When a teacher at Molly Ockett School in Fryeburg approached the superintendent about using agriculture to teach kids, she was given the go ahead.
Third and fourth graders are in their first year of the ABLE program, also known as Agricultural Based Learning Environment. Lessons inside the classroom including how to balance a farm budget. Outside is where they get their hands dirty in garden beds: planting, shoveling compost and harvesting crops.
"We're planting a lot of different things," said 10-year-old Clinton Trussell. "Radishes, we planted garlic, we're planting marigold, beans."
Nineteen students took part in the ABLE program this year. A class created by Christina Littlefield. She wanted to teach her students in a way that would get them interested in learning.
"Went to the superintendent and I said I really wanted a different way for kids to learn because not every kid fits you know the round into the square peg and so I came up with this process and he said lets give it a try," said Littlefield.
ABLE has used agriculture to teach math, reading, writing and science. Local farms have also taken part to show the students a larger operation. Kathy Sherman, owner of Sherman Farm, loves to see the enthusiasm from students who get excited to learn about agriculture.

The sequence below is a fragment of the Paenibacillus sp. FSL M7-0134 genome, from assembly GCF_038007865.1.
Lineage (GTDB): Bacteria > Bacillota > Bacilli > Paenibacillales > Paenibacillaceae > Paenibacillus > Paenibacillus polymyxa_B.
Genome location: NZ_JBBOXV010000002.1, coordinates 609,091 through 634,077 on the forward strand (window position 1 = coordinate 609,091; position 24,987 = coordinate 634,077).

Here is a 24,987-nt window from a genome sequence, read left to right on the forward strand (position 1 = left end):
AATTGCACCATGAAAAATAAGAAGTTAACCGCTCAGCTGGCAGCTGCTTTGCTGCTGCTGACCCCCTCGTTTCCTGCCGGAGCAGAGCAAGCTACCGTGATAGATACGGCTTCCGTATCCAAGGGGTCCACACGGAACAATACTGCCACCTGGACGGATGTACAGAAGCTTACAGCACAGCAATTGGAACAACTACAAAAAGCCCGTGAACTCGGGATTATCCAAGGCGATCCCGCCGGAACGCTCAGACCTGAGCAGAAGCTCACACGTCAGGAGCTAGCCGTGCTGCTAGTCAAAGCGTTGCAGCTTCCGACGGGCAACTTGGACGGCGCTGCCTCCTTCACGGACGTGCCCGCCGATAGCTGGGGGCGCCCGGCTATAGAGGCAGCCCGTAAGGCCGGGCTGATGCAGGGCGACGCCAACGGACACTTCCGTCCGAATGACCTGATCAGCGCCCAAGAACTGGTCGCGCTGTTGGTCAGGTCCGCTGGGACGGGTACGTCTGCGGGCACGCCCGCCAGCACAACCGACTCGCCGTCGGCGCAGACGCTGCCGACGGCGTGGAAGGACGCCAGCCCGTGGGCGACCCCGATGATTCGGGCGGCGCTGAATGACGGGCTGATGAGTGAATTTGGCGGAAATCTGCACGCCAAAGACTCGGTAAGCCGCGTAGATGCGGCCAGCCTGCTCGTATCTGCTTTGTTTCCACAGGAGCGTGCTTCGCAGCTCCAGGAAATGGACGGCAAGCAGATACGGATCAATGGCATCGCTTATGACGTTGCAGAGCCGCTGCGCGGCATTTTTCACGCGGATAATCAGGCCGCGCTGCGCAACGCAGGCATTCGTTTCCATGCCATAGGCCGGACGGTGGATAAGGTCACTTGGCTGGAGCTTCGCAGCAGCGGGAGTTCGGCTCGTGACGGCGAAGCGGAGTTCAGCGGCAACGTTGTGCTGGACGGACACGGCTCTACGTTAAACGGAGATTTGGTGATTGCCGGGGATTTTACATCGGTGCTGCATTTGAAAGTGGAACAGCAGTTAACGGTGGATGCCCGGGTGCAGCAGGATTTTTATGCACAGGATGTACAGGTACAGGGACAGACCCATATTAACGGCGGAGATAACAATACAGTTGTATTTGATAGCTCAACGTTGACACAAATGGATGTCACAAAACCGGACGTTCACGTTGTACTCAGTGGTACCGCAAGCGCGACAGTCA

"It is so important for kids to learn about where there food comes from," said Sherman. "There are many generations who are removed from where their food supply comes from. Many people think that their food supply comes from the grocery store, but in order for that food to get to the grocery store you have to come to the farmer first."
Students have used their harvested crops to cook and prepare meals. A beef stew, tomato sauce, mashed potato and even smoothies.
"The cooking is very good and it's really fun to make," said Trussell.
The ABLE class plans on adding livestock to the curriculum next year. Incubating chicken eggs and raising the the baby chicks that hatch.